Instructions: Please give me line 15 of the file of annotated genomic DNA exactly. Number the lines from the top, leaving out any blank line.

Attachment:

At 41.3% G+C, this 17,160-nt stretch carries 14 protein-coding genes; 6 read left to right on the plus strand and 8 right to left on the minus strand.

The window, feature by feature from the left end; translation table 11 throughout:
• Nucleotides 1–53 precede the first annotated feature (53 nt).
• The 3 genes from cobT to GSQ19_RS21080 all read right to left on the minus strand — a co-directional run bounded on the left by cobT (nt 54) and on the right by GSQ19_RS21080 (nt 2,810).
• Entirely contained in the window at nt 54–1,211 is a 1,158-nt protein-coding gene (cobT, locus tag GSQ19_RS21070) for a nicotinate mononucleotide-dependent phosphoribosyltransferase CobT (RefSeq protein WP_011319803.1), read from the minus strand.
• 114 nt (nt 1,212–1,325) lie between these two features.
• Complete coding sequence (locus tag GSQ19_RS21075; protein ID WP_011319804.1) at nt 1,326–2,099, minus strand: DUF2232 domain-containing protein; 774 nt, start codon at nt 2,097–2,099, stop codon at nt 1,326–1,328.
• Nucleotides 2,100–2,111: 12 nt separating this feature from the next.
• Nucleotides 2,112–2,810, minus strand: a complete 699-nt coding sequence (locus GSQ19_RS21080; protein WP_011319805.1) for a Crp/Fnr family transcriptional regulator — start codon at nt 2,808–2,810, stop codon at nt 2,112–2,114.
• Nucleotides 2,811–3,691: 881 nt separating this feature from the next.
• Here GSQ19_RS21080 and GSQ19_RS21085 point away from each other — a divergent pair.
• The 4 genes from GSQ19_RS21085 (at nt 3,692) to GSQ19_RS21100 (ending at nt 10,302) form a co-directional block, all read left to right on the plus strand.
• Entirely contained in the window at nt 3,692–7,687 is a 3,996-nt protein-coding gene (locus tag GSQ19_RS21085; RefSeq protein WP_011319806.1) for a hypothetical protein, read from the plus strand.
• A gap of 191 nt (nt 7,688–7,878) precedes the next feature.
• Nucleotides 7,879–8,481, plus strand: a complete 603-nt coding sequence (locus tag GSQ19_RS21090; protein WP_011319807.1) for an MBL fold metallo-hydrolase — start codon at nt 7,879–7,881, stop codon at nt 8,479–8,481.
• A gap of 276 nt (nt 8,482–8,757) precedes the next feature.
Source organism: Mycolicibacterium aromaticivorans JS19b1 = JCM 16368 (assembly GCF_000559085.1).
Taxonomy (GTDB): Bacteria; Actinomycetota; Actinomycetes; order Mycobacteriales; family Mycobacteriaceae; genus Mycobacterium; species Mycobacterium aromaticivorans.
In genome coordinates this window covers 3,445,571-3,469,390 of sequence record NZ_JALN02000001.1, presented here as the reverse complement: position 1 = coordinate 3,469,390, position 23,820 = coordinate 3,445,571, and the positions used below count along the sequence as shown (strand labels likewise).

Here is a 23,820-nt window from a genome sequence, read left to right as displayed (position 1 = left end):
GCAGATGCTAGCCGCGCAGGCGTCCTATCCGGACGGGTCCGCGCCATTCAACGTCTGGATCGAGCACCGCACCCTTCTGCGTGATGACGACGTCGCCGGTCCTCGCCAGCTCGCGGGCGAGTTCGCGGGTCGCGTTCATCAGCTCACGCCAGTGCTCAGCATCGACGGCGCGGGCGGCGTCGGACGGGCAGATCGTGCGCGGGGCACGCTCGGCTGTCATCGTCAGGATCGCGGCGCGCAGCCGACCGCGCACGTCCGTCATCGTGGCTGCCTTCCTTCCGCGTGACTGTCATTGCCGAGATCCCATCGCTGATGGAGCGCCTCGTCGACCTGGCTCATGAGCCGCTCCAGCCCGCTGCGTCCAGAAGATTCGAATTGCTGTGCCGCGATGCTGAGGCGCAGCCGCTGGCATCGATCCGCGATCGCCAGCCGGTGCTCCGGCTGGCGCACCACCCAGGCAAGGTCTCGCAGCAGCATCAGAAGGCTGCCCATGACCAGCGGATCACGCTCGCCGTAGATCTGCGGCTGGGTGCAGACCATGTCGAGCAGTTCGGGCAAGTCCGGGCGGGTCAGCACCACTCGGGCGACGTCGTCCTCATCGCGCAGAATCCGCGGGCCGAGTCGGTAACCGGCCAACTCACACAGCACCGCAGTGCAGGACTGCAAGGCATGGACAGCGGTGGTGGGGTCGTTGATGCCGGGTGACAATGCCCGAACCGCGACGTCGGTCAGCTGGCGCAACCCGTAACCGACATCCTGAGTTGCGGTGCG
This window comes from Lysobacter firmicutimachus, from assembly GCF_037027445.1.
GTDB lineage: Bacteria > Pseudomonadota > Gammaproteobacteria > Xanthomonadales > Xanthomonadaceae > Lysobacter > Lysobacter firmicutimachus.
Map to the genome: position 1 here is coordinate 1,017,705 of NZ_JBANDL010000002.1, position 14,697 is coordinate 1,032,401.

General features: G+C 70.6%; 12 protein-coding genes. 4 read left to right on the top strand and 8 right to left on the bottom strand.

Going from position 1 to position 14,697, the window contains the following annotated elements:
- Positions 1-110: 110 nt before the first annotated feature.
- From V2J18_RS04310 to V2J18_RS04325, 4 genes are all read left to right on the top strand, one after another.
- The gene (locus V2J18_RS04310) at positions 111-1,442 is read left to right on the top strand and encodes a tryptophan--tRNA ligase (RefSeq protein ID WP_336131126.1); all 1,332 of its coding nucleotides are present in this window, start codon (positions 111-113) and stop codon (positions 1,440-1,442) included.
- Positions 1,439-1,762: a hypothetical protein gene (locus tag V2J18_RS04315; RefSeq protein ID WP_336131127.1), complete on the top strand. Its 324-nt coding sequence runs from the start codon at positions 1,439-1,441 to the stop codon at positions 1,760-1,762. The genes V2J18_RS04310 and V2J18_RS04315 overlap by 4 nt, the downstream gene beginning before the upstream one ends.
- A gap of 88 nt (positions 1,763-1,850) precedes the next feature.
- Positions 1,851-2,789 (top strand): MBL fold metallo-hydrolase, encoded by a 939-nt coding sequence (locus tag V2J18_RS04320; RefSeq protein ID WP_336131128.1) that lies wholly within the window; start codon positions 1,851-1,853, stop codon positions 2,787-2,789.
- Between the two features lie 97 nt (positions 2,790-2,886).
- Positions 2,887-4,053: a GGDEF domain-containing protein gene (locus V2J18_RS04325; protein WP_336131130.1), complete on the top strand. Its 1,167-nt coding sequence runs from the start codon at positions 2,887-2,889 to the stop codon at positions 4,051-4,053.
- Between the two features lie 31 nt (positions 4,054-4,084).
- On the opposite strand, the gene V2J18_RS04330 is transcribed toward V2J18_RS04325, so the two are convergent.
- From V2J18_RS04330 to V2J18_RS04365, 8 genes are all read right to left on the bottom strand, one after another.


• Nucleotides 7,879–8,481, plus strand: a complete 603-nt coding sequence (locus tag GSQ19_RS21090; protein WP_011319807.1) for an MBL fold metallo-hydrolase — start codon at nt 7,879–7,881, stop codon at nt 8,479–8,481.